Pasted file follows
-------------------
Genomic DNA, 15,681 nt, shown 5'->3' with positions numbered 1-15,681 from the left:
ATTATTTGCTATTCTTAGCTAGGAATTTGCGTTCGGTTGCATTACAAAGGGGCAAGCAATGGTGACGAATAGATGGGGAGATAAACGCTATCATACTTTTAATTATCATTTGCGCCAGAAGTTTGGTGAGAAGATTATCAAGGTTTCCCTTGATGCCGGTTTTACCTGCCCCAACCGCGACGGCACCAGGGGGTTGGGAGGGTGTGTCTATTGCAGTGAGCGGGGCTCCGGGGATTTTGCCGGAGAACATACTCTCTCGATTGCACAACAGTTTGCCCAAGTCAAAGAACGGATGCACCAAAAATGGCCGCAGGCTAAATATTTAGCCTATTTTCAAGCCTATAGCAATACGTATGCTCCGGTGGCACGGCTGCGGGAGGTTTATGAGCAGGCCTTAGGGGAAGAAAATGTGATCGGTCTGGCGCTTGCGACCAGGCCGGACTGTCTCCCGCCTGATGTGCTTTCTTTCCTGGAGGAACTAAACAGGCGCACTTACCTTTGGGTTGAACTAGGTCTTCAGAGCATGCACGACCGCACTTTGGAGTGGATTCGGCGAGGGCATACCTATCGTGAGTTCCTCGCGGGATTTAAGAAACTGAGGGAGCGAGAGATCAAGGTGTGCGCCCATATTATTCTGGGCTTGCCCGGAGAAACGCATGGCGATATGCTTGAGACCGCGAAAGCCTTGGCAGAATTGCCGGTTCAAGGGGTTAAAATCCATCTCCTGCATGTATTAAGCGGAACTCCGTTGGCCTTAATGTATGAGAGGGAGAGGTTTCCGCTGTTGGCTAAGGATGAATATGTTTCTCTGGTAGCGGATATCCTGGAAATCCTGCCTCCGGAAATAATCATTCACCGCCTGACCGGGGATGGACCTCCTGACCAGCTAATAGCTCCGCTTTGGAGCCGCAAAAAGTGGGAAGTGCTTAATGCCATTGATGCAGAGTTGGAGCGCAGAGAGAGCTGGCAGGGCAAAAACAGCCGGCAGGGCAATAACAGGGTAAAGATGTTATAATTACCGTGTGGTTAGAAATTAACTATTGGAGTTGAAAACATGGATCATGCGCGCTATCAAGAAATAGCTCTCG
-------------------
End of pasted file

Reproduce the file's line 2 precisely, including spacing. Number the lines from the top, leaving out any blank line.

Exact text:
ATTATTTGCTATTCTTAGCTAGGAATTTGCGTTCGGTTGCATTACAAAGGGGCAAGCAATGGTGACGAATAGATGGGGAGATAAACGCTATCATACTTTTAATTATCATTTGCGCCAGAAGTTTGGTGAGAAGATTATCAAGGTTTCCCTTGATGCCGGTTTTACCTGCCCCAACCGCGACGGCACCAGGGGGTTGGGAGGGTGTGTCTATTGCAGTGAGCGGGGCTCCGGGGATTTTGCCGGAGAACATACTCTCTCGATTGCACAACAGTTTGCCCAAGTCAAAGAACGGATGCACCAAAAATGGCCGCAGGCTAAATATTTAGCCTATTTTCAAGCCTATAGCAATACGTATGCTCCGGTGGCACGGCTGCGGGAGGTTTATGAGCAGGCCTTAGGGGAAGAAAATGTGATCGGTCTGGCGCTTGCGACCAGGCCGGACTGTCTCCCGCCTGATGTGCTTTCTTTCCTGGAGGAACTAAACAGGCGCACTTACCTTTGGGTTGAACTAGGTCTTCAGAGCATGCACGACCGCACTTTGGAGTGGATTCGGCGAGGGCATACCTATCGTGAGTTCCTCGCGGGATTTAAGAAACTGAGGGAGCGAGAGATCAAGGTGTGCGCCCATATTATTCTGGGCTTGCCCGGAGAAACGCATGGCGATATGCTTGAGACCGCGAAAGCCTTGGCAGAATTGCCGGTTCAAGGGGTTAAAATCCATCTCCTGCATGTATTAAGCGGAACTCCGTTGGCCTTAATGTATGAGAGGGAGAGGTTTCCGCTGTTGGCTAAGGATGAATATGTTTCTCTGGTAGCGGATATCCTGGAAATCCTGCCTCCGGAAATAATCATTCACCGCCTGACCGGGGATGGACCTCCTGACCAGCTAATAGCTCCGCTTTGGAGCCGCAAAAAGTGGGAAGTGCTTAATGCCATTGATGCAGAGTTGGAGCGCAGAGAGAGCTGGCAGGGCAAAAACAGCCGGCAGGGCAATAACAGGGTAAAGATGTTATAATTACCGTGTGGTTAGAAATTAACTATTGGAGTTGAAAACATGGATCATGCGCGCTATCAAGAAATAGCTCTCG